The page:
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A church can be a Christian building of worship.
Here Lärbro church at Gotland, Sweden

The word church has several meanings, including:

Several non-Christian religious groups also use the word "church" in self-reference, as the Church of All Worlds and the Church of Scientology. The term is, however, not generally used by Muslim, Jewish, or Hindu groups for either the worshipers or the building. See mosque, synagogue, and temple for buildings of worship of these and other faiths.

The remainder of this article discusses church buildings as an element of Christian worship.

Table of contents
1 Origins of Christian Places of Worship
2 Early Examples of Church Architecture
3 External link

Origins of Christian Places of Worship

The architecture of Christian worship space grew out of the regular meetings of the followers of Christianity in private houses and synagogues. When either the size of the community outgrew the space or the complexity of the uses of the space outpaced the architectural adaptation of houses, buildings began to be built specifically for worship. This became much more feasible and common when Constantine stopped the Roman persecution of Christians by issuing the Edict of Milan in 311.

In The First Century

The first Christians were, like Jesus, Jews resident in Palestine who worshipped on occasion in the Temple in Jerusalem and weekly in local synagogues. Temple worship was a ritual involving sacrifice, occasionally including the sacrifice of animals in atonement for sin, offered to Yahweh. The New testament includes many references to Jesus visiting the Temple, the first time as an infant with his parents.

The early history of the synagogue is controverted, but it seems to be an institution developed for public Jewish worship during the Babylonian captivity when the Jews did not have access to the Jerusalem Temple for ritual sacrifice. Instead, to give a rough summary, they developed a daily and weekly service of readings from the Torah or the prophets followed by commentary. This could be carried out in a house if the attendance was small enough, and in many towns of the Diaspora that was the case. In others more elaborate architectural settings developed, sometimes by converting a house and sometimes by converting a previously public building. The minimum requirements seem to have been a meeting room with adequate seating, a case for the Torah scrolls, and a raised platform for the reader and preacher.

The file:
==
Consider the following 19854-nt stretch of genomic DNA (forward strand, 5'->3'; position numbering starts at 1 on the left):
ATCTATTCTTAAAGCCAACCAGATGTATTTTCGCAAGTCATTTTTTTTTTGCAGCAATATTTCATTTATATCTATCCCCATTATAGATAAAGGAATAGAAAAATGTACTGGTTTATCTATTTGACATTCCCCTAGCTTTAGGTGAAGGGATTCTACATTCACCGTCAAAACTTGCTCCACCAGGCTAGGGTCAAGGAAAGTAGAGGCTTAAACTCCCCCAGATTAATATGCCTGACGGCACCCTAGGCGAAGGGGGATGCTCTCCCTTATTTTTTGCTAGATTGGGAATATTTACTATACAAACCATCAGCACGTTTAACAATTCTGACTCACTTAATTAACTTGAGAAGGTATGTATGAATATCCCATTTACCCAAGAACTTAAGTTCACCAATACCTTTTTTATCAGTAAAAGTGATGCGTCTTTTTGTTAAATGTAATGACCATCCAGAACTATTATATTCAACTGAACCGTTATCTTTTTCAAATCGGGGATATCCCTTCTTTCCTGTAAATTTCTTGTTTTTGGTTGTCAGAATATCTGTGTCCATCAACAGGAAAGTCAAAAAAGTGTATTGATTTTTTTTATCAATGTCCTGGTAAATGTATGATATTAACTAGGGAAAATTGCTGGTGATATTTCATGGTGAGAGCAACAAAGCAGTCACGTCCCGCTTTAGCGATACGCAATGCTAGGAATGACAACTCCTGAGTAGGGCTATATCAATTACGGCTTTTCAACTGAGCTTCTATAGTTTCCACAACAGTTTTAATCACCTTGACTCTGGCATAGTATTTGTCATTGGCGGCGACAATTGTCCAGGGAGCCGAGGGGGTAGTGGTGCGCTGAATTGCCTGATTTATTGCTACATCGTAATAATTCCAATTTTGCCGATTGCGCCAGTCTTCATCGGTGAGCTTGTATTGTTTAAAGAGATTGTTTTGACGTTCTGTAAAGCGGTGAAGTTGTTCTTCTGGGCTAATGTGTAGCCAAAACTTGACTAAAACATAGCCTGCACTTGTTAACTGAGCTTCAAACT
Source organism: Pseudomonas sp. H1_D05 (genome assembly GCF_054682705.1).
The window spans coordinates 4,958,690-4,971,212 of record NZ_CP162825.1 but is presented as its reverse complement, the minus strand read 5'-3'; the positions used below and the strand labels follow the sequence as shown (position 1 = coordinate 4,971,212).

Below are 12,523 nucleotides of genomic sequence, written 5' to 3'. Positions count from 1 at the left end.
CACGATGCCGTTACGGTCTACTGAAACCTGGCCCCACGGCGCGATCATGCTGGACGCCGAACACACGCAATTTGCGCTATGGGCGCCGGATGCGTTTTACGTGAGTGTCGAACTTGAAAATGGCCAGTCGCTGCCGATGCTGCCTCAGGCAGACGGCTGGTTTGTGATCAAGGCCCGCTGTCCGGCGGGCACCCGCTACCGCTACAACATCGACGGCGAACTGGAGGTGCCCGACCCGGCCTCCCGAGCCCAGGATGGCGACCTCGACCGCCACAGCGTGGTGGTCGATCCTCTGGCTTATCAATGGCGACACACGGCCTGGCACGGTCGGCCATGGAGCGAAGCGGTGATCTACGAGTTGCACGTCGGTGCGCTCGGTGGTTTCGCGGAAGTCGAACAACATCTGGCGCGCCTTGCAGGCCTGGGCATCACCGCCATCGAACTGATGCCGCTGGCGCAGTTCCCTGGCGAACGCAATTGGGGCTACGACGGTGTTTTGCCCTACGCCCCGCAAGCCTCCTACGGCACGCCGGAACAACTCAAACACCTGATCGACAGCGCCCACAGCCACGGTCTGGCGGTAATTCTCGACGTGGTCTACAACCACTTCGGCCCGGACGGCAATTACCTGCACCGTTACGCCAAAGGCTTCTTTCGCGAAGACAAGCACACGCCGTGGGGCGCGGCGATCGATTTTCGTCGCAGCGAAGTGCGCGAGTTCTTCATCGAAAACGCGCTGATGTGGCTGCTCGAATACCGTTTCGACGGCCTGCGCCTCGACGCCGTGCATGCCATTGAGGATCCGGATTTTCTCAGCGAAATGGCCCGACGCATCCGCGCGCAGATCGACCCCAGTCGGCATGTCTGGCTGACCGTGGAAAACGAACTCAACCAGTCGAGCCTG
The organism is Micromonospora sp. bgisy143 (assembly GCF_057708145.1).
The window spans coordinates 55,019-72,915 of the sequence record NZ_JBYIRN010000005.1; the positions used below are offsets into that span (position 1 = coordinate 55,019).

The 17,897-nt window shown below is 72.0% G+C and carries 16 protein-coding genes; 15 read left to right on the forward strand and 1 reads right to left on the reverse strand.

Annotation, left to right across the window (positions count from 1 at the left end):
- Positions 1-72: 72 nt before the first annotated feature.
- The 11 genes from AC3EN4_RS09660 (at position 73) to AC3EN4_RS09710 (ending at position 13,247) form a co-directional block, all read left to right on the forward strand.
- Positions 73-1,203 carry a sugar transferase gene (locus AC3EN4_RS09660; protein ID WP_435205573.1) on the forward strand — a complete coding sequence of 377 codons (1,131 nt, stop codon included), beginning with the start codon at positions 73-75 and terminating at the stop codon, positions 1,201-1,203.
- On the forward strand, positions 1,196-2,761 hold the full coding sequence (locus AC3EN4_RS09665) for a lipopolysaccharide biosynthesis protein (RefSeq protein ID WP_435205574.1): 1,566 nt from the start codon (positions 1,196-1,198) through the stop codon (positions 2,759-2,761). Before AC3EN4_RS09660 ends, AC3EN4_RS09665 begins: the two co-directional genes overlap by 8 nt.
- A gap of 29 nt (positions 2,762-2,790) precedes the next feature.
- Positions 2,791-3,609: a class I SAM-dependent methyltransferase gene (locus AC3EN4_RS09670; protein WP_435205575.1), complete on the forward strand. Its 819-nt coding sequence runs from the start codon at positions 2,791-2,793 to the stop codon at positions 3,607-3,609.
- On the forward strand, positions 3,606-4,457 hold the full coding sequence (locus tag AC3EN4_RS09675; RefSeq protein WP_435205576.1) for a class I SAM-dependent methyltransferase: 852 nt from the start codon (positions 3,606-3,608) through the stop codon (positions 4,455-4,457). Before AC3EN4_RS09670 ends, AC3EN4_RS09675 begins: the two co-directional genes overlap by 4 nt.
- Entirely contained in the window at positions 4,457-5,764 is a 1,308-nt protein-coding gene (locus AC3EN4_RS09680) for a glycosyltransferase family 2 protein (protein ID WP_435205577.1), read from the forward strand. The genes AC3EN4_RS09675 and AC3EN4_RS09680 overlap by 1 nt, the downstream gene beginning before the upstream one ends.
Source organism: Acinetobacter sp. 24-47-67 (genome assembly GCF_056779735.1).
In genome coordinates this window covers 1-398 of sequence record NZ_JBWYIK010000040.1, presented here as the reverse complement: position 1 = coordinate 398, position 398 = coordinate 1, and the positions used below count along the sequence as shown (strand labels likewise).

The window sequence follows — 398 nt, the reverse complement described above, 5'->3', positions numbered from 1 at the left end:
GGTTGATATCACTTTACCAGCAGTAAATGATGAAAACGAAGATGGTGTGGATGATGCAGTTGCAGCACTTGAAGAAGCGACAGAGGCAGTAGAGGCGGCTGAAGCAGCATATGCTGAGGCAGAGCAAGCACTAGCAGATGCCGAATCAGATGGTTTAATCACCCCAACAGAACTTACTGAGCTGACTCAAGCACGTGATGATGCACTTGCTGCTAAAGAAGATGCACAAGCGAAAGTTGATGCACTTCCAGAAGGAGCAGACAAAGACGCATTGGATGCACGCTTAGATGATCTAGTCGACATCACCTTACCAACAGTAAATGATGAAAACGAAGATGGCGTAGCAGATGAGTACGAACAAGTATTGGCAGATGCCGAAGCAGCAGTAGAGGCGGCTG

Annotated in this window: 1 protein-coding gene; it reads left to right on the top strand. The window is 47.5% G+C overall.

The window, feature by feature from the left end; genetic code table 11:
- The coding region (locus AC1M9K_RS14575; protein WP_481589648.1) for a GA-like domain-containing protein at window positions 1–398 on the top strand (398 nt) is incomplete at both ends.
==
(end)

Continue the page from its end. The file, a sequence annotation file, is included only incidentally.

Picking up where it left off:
Jesus himself participated in this sort of service as a reader and commentator (see Gospel of Luke 4: 16-24) and his followers probably remained worshippers in synagogues in some cities. However, following the destruction of the Temple in Jerusalem in 70, the new Christian movement and Judaism increasingly parted ways. The Church became overwhelmingly Gentile sometime in the second century.

For the history of how services take place within a church, see worship or do a search on any particular religion that you might be interested in.

Early Examples of Church Architecture

The Syrian city of Dura Europos on the West bank of the Euphrates was an outpost town between the Roman and Parthian empires. During a siege by Parthian troops in A.D. 257 the buildings in the outermost blocks of the city grid were partially destroyed and filled with rubble to reinforce the city wall. Thus were preserved and securely dated the earliest decorated church and a synagogue decorated with extensive wall paintings. Both had been converted from earlier private buildings.

The church at Dura Europos has a special room dedicated for baptisms with a large baptismal font.

A common architecture for churches is the shape of a cross (a long central rectangle, with side rectangles, and a rectangle in front for the altar space or sanctuary). These churches also often have a dome or other large vaulted space in the interior to represent or draw attention to the heavens. Other common shapes for churches include a circle, to represent eternity, or an octagon or similar star shape, to represent the church's bringing light to the world. Another common feature is the spire, a tall tower on the "west" end of the church or over the crossing.

See also


External link

nds:Kark simple:Church